The human brain, due to evolution, or design ?!

Brain Evolution Ralph L. Holloway
Department of Anthropology, Columbia University, New York, NY

The size of the hominid brain increased from about 450 ml at 3.5 million years ago to our current average volume of 1350 ml. These changes through time were sometimes gradual but not always.
Now let's make a little calculation. The human brain has 1500000000000000 synapses. According to above claim, the hominid brain of our ur-ancestor, 3,5mio years ago, had a brain, a third of the size of homo sapiens today, that is 500000000000000 synapses approximately. That means there was an increase in a number of brain synapses of 1000000000000000 in 3.500.000 years. That means, there had to be an increase of 3.500.000 of approximately 285700000 per year, or 782000 per day, or 32600 per hour.
In computing terms, the brain’s nerve cells, called neurons, are the processors, while synapses, the junctions where neurons meet and transmit information to each other, are analogous to memory. These synapses are not " just so" interconnected. The connections process and store information and must be the correct ones..... like a computer network.

Now let's suppose the average age of each generation was 50 years. that means that there would have been 70000 generations in 3,5mio years. That means, in each generation, there would have had to be an increase of 14300000000, or 14,3 billion new synapse connections.....or 8,3 million new neurons per generation.

Just for comparison:
The brain is a deviously complex biological computing device that even the fastest supercomputers in the world fail to emulate. Well, that’s not entirely true anymore. Researchers at the Okinawa Institute of Technology Graduate University in Japan and Forschungszentrum Jülich in Germany have managed to simulate a single second of human brain activity in a very, very powerful computer. It took 40 minutes with the combined muscle of 82,944 processors in K computer to get just 1 second of biological brain processing time.

The prevalence of low-level function in four such experiments indicates that roughly one in 10^64 signature-consistent sequences forms a working domain. Combined with the estimated prevalence of plausible hydropathic patterns (for any fold) and of relevant folds for particular functions, this implies the overall prevalence of sequences performing a specific function by any domain-sized fold may be as low as 1 in 10^77, adding to the body of evidence that functional folds require highly extraordinary sequences.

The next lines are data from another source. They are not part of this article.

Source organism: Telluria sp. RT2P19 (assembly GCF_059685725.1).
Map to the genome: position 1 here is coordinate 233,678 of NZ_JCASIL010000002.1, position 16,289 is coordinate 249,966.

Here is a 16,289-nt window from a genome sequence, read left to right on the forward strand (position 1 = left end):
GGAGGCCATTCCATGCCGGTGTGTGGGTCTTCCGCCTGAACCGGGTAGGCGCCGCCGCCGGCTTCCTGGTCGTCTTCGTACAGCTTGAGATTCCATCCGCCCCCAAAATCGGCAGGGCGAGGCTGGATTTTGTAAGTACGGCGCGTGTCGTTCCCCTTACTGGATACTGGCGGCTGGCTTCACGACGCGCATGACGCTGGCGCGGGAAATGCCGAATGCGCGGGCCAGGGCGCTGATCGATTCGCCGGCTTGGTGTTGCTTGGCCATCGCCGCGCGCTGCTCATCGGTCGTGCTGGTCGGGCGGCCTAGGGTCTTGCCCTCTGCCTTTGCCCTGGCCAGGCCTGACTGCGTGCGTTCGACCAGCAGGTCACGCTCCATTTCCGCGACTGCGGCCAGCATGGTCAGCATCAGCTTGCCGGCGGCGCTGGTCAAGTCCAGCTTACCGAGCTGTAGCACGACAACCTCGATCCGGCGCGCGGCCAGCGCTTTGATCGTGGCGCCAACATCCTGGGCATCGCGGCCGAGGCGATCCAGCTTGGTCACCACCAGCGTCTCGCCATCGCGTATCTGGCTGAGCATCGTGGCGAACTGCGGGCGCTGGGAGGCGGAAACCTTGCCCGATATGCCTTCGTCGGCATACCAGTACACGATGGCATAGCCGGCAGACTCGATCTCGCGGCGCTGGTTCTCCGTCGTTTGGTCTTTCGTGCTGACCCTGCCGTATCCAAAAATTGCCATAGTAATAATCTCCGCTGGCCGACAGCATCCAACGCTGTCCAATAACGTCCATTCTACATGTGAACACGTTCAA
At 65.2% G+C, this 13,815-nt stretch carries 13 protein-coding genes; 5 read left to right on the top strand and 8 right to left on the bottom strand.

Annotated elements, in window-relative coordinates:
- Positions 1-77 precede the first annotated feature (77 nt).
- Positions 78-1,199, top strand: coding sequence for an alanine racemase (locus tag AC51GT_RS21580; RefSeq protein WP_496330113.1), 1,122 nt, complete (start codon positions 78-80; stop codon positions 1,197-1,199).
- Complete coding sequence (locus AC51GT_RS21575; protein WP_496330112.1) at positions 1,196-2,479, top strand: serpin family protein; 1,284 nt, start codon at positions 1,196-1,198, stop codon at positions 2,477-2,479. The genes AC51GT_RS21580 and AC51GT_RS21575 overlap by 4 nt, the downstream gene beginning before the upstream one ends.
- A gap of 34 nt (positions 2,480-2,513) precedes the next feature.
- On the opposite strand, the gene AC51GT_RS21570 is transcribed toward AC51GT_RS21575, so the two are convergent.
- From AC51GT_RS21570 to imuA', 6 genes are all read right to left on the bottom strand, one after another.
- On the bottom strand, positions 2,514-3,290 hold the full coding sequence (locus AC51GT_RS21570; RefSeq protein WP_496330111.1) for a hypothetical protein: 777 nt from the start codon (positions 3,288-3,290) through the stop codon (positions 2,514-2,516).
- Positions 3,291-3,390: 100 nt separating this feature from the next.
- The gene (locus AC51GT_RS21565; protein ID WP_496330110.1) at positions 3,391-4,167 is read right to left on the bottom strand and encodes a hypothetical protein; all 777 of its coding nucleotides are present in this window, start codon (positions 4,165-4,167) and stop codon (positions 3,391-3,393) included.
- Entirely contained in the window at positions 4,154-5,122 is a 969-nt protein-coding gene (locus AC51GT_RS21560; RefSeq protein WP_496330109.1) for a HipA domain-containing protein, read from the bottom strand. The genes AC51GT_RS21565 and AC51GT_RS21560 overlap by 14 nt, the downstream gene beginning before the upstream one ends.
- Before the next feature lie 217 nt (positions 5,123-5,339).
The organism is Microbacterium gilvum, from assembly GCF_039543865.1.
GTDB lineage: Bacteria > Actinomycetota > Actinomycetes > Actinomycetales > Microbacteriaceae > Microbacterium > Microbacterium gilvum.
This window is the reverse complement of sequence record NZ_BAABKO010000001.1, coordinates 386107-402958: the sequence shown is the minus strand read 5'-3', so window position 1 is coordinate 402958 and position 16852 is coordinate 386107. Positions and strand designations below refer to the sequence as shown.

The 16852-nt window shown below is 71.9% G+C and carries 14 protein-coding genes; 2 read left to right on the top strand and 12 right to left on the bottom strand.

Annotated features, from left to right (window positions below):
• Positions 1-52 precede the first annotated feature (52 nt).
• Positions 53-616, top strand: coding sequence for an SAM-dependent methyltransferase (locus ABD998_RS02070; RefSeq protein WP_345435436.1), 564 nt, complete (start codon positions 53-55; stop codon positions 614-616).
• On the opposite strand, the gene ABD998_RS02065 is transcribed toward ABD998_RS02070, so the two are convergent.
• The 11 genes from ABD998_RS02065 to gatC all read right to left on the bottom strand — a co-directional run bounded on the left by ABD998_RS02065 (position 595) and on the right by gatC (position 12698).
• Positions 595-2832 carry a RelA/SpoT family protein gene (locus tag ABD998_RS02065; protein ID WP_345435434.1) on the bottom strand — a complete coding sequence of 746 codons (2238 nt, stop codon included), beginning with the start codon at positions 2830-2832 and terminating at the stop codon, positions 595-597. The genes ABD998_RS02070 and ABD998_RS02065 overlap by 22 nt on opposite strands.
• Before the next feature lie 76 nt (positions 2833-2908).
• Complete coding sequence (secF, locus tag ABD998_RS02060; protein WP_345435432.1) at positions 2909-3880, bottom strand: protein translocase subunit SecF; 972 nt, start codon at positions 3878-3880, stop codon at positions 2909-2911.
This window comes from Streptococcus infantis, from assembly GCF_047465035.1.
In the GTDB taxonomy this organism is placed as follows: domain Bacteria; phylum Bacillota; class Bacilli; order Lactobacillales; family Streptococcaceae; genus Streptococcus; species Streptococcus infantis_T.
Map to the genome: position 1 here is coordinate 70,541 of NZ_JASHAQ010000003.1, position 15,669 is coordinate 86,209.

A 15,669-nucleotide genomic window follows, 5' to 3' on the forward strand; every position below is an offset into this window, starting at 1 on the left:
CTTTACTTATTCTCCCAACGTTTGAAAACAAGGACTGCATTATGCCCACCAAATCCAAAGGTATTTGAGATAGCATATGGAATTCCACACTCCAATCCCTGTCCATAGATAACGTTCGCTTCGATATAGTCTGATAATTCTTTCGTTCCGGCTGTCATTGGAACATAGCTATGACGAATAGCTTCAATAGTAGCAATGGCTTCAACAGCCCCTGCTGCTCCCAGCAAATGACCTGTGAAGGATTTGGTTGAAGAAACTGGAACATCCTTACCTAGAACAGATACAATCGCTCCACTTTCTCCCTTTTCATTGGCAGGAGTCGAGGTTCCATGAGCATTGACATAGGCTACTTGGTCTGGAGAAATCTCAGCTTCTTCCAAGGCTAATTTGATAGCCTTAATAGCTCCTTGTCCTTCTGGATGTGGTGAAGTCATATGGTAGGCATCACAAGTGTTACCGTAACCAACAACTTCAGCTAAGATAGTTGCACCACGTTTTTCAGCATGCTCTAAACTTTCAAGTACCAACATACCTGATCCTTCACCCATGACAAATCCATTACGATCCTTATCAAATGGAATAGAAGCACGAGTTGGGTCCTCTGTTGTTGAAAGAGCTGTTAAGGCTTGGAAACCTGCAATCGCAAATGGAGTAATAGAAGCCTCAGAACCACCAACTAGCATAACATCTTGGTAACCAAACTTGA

So how could natural selection, genetic drift or gene flow have produced the correct 32600 brain connections average per hour during 3,5mio years?
Sounds legit.....

The waiting time problem in a model hominin population
We have used comprehensive numerical simulations to show that in populations of modest size (such as a hominin population), there is a serious waiting time problem that can constrain macroevolution. Our studies show that in such a population there is a significant waiting time problem even in terms of waiting for a specific point mutation to arise and be fixed (minimally, about 1.5 million years). We show that the waiting time problem becomes very severe when more than one mutation is required to establish a new function. On a practical level, the waiting time problem greatly inhibits the establishment of any new function that requires any string or set of specific linked co-dependent mutations. We show that the waiting time problem becomes more extreme as string length increases, as fitness benefit decreases, and as population size decreases. In a population of 10,000 the establishment of a string of just two specific co-dependent mutations tends to be extremely problematic (conservatively requiring an average waiting time of at least 84 million years). For nucleotide strings of moderate length (eight or above), waiting times will typically exceed the estimated age of the universe – even when using highly favorable settings. Many levels of evidence support our conclusions, including the results of virtually all the other researchers who have looked at the waiting time problem in the context of establishing specific sequences in specific genomic locations within a small hominin-type population. In small populations the waiting time problem appears to be profound, and deserves very careful examination. 7

6. Chapter 2 Introduction to Brain Anatomy Wieslaw L. Nowinski